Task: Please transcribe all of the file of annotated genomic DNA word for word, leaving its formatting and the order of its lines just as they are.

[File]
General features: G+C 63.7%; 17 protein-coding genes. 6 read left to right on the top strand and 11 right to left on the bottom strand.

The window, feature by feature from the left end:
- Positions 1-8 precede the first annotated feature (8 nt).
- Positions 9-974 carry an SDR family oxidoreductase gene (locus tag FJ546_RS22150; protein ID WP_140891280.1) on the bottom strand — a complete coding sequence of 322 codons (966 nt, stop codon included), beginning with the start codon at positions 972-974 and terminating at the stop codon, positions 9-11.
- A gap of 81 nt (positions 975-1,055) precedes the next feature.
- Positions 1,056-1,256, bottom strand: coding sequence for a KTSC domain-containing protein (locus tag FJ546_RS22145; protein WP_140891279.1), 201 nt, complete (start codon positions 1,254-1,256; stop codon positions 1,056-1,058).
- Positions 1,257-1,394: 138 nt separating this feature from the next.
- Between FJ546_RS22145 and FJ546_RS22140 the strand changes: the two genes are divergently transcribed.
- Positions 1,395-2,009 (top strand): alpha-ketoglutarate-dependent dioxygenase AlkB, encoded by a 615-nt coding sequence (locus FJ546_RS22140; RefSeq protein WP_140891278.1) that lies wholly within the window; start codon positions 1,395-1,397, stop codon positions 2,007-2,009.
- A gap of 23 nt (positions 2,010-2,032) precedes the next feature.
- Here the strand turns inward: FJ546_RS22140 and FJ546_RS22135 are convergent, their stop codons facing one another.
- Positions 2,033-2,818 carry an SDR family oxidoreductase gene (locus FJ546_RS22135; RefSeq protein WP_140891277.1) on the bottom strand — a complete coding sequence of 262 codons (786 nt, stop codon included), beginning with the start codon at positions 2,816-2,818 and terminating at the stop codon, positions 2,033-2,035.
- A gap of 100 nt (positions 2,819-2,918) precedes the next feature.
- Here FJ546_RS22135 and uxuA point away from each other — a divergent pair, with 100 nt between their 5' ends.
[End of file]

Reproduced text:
General features: G+C 63.7%; 17 protein-coding genes. 6 read left to right on the top strand and 11 right to left on the bottom strand.

The window, feature by feature from the left end:
- Positions 1-8 precede the first annotated feature (8 nt).
- Positions 9-974 carry an SDR family oxidoreductase gene (locus tag FJ546_RS22150; protein ID WP_140891280.1) on the bottom strand — a complete coding sequence of 322 codons (966 nt, stop codon included), beginning with the start codon at positions 972-974 and terminating at the stop codon, positions 9-11.
- A gap of 81 nt (positions 975-1,055) precedes the next feature.
- Positions 1,056-1,256, bottom strand: coding sequence for a KTSC domain-containing protein (locus tag FJ546_RS22145; protein WP_140891279.1), 201 nt, complete (start codon positions 1,254-1,256; stop codon positions 1,056-1,058).
- Positions 1,257-1,394: 138 nt separating this feature from the next.
- Between FJ546_RS22145 and FJ546_RS22140 the strand changes: the two genes are divergently transcribed.
- Positions 1,395-2,009 (top strand): alpha-ketoglutarate-dependent dioxygenase AlkB, encoded by a 615-nt coding sequence (locus FJ546_RS22140; RefSeq protein WP_140891278.1) that lies wholly within the window; start codon positions 1,395-1,397, stop codon positions 2,007-2,009.
- A gap of 23 nt (positions 2,010-2,032) precedes the next feature.
- Here the strand turns inward: FJ546_RS22140 and FJ546_RS22135 are convergent, their stop codons facing one another.
- Positions 2,033-2,818 carry an SDR family oxidoreductase gene (locus FJ546_RS22135; RefSeq protein WP_140891277.1) on the bottom strand — a complete coding sequence of 262 codons (786 nt, stop codon included), beginning with the start codon at positions 2,816-2,818 and terminating at the stop codon, positions 2,033-2,035.
- A gap of 100 nt (positions 2,819-2,918) precedes the next feature.
- Here FJ546_RS22135 and uxuA point away from each other — a divergent pair, with 100 nt between their 5' ends.